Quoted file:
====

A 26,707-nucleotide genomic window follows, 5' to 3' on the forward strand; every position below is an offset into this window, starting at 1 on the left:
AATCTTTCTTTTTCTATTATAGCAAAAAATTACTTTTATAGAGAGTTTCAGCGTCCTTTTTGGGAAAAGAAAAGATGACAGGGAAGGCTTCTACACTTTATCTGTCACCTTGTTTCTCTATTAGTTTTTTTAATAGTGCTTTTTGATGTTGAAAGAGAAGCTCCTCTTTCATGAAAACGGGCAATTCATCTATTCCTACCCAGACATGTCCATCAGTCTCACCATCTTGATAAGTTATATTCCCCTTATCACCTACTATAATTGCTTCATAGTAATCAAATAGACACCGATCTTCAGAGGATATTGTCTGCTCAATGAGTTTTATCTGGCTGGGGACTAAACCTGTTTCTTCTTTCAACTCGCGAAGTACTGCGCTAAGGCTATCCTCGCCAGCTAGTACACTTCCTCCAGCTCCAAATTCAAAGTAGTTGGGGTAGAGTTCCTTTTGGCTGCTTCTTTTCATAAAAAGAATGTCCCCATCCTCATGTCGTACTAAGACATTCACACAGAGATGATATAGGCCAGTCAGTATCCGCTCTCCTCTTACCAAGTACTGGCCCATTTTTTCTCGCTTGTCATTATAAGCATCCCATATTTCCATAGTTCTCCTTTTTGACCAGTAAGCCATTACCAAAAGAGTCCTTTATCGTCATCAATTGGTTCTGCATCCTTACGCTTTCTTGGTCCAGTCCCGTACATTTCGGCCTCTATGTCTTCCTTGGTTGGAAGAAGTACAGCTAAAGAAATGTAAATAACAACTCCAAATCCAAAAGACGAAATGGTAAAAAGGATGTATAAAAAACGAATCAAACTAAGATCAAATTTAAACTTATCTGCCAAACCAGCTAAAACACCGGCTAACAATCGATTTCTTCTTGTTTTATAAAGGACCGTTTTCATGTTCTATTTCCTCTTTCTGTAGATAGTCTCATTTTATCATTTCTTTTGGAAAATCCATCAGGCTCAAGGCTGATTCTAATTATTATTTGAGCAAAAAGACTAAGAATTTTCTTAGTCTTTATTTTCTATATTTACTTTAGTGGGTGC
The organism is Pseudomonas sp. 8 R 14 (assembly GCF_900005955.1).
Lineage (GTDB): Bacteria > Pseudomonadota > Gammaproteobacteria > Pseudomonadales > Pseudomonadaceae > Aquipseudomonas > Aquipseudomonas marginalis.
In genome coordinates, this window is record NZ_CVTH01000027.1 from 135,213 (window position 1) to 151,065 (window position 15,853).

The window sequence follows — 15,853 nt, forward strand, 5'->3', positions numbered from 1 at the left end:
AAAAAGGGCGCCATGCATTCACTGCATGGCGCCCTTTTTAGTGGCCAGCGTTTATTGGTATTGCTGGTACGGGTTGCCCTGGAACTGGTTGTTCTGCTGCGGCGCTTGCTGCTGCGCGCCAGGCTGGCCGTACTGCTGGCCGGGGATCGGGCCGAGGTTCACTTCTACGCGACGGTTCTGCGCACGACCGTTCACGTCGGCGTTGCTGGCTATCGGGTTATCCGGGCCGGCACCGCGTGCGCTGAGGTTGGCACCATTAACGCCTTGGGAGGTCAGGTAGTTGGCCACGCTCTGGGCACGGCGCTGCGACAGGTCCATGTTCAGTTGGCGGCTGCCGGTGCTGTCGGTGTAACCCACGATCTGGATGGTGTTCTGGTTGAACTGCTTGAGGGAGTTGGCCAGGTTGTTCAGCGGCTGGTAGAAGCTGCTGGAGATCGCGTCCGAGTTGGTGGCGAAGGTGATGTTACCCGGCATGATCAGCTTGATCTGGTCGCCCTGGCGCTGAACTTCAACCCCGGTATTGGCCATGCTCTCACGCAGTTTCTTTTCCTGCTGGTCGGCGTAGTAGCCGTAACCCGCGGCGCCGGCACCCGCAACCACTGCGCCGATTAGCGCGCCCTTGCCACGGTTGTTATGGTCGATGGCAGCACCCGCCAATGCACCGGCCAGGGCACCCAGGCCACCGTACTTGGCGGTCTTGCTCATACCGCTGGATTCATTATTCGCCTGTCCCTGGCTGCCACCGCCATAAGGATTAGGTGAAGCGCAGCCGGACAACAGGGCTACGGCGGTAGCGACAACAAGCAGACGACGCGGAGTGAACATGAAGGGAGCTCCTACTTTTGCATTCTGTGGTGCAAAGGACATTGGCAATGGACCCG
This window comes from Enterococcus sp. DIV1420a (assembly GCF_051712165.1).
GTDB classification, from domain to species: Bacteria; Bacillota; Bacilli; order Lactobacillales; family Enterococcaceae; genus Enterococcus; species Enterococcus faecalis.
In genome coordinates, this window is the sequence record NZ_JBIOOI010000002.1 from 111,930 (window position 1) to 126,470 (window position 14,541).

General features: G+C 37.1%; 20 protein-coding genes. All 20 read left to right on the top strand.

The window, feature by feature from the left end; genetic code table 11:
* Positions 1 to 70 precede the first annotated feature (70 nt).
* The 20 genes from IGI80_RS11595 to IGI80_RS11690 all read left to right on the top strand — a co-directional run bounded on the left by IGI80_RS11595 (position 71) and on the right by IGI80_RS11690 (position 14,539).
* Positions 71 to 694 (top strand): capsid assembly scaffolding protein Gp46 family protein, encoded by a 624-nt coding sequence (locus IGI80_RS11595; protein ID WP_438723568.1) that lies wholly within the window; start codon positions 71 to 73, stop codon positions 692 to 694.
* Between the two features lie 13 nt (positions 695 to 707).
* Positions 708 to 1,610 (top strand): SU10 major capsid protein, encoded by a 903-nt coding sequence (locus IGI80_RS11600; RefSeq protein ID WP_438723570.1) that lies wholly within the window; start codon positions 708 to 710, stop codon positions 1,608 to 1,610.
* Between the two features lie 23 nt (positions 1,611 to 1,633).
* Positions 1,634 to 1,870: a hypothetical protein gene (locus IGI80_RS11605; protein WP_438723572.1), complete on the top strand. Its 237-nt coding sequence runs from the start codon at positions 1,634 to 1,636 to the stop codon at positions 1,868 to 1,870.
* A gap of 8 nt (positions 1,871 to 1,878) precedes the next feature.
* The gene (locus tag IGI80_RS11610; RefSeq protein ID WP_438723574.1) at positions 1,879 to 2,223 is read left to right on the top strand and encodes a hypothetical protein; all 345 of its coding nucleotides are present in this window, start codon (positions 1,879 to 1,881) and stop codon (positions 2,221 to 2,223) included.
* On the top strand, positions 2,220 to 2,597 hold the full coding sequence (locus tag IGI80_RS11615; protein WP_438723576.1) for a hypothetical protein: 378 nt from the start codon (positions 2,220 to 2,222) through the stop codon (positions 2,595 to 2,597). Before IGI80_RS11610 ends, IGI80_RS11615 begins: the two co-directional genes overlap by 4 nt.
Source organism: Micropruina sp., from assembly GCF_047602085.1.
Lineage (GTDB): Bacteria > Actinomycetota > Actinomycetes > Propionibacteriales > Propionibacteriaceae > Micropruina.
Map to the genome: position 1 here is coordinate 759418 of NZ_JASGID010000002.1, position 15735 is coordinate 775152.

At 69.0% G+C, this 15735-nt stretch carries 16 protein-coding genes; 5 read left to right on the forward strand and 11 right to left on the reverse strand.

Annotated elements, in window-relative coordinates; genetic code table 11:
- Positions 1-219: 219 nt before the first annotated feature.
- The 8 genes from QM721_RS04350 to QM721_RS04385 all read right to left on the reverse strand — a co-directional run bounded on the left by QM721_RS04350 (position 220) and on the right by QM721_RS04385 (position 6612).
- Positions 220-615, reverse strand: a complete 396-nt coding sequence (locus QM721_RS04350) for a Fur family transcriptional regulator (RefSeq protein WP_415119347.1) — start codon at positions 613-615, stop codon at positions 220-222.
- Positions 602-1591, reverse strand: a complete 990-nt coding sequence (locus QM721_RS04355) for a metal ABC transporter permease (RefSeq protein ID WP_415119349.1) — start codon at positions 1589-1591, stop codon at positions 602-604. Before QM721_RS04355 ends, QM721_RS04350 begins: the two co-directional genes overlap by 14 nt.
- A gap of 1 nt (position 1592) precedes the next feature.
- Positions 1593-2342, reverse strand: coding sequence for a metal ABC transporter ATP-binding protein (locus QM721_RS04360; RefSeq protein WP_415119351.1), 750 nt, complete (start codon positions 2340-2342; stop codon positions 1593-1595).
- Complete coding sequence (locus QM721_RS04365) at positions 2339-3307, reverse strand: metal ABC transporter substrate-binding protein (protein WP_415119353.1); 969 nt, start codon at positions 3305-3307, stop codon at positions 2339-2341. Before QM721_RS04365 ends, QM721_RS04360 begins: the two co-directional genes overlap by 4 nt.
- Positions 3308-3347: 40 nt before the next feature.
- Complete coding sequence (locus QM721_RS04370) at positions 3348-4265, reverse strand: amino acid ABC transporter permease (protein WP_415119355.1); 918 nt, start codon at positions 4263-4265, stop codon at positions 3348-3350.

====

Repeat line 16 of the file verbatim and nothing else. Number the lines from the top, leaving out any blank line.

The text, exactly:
* Between the two features lie 13 nt (positions 695 to 707).